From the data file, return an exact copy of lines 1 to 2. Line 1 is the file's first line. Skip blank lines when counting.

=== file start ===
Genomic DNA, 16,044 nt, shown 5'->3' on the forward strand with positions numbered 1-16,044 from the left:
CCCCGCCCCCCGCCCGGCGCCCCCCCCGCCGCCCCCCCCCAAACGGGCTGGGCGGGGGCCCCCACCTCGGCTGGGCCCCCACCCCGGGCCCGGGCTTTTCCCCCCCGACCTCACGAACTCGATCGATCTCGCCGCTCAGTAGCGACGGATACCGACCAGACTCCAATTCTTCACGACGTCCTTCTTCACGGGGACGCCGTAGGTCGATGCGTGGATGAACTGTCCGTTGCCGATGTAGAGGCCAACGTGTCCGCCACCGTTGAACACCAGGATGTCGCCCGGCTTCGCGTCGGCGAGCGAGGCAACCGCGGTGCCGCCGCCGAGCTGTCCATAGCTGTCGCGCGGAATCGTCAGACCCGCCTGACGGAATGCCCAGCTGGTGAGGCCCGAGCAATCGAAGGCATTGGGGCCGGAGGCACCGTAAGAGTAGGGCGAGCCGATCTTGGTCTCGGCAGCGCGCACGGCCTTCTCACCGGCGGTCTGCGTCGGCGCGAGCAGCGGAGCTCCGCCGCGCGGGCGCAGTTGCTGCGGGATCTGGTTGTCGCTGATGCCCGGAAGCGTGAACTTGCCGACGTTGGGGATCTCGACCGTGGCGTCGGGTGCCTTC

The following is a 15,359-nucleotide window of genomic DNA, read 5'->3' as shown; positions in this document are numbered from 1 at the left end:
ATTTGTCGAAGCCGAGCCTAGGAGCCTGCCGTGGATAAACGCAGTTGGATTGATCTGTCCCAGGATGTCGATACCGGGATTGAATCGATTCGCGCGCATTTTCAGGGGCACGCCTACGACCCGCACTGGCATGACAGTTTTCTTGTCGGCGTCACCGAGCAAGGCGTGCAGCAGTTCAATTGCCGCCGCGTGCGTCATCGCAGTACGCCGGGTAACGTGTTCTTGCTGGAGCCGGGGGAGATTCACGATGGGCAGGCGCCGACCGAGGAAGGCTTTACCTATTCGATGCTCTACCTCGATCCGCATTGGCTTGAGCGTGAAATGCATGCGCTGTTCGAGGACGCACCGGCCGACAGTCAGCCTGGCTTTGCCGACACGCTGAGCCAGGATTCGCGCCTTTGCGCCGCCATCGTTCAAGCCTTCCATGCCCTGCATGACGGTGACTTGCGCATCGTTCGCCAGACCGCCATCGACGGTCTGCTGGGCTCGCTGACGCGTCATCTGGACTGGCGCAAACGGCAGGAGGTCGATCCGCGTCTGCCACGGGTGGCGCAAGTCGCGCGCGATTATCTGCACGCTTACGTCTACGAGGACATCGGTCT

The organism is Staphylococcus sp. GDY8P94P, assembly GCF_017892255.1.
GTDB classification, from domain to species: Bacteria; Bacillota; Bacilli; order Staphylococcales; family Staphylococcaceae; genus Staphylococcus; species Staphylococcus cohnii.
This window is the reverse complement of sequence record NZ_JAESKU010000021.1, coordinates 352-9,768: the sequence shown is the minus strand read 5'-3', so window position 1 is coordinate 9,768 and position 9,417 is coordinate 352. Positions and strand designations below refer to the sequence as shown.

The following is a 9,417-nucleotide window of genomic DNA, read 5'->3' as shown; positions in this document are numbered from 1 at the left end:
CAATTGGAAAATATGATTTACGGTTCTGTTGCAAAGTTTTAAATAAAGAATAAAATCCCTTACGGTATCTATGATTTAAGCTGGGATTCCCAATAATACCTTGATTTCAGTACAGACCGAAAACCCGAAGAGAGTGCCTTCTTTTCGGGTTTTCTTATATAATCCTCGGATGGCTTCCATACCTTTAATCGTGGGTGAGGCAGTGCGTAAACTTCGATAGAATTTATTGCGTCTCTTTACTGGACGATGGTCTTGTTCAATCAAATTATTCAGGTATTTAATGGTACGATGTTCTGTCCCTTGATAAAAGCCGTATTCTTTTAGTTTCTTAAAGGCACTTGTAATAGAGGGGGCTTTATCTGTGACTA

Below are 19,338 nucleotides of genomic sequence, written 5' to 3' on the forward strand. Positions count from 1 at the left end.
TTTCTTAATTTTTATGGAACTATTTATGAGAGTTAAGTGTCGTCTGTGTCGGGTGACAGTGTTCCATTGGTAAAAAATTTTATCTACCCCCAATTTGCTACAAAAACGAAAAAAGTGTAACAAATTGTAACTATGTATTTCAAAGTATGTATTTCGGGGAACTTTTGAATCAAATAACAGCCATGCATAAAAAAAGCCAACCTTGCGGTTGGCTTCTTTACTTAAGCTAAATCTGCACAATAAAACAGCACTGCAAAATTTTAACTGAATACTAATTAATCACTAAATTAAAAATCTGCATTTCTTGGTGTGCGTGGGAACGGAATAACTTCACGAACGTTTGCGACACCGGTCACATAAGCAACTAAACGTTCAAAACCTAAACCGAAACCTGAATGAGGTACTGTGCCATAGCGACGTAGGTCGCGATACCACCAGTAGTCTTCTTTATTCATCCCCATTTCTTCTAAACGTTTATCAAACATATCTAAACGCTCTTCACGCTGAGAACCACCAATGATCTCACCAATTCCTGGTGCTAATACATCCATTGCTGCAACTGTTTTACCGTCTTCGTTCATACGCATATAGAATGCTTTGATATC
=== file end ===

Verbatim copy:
Genomic DNA, 16,044 nt, shown 5'->3' on the forward strand with positions numbered 1-16,044 from the left:
CCCCGCCCCCCGCCCGGCGCCCCCCCCGCCGCCCCCCCCCAAACGGGCTGGGCGGGGGCCCCCACCTCGGCTGGGCCCCCACCCCGGGCCCGGGCTTTTCCCCCCCGACCTCACGAACTCGATCGATCTCGCCGCTCAGTAGCGACGGATACCGACCAGACTCCAATTCTTCACGACGTCCTTCTTCACGGGGACGCCGTAGGTCGATGCGTGGATGAACTGTCCGTTGCCGATGTAGAGGCCAACGTGTCCGCCACCGTTGAACACCAGGATGTCGCCCGGCTTCGCGTCGGCGAGCGAGGCAACCGCGGTGCCGCCGCCGAGCTGTCCATAGCTGTCGCGCGGAATCGTCAGACCCGCCTGACGGAATGCCCAGCTGGTGAGGCCCGAGCAATCGAAGGCATTGGGGCCGGAGGCACCGTAAGAGTAGGGCGAGCCGATCTTGGTCTCGGCAGCGCGCACGGCCTTCTCACCGGCGGTCTGCGTCGGCGCGAGCAGCGGAGCTCCGCCGCGCGGGCGCAGTTGCTGCGGGATCTGGTTGTCGCTGATGCCCGGAAGCGTGAACTTGCCGACGTTGGGGATCTCGACCGTGGCGTCGGGTGCCTTC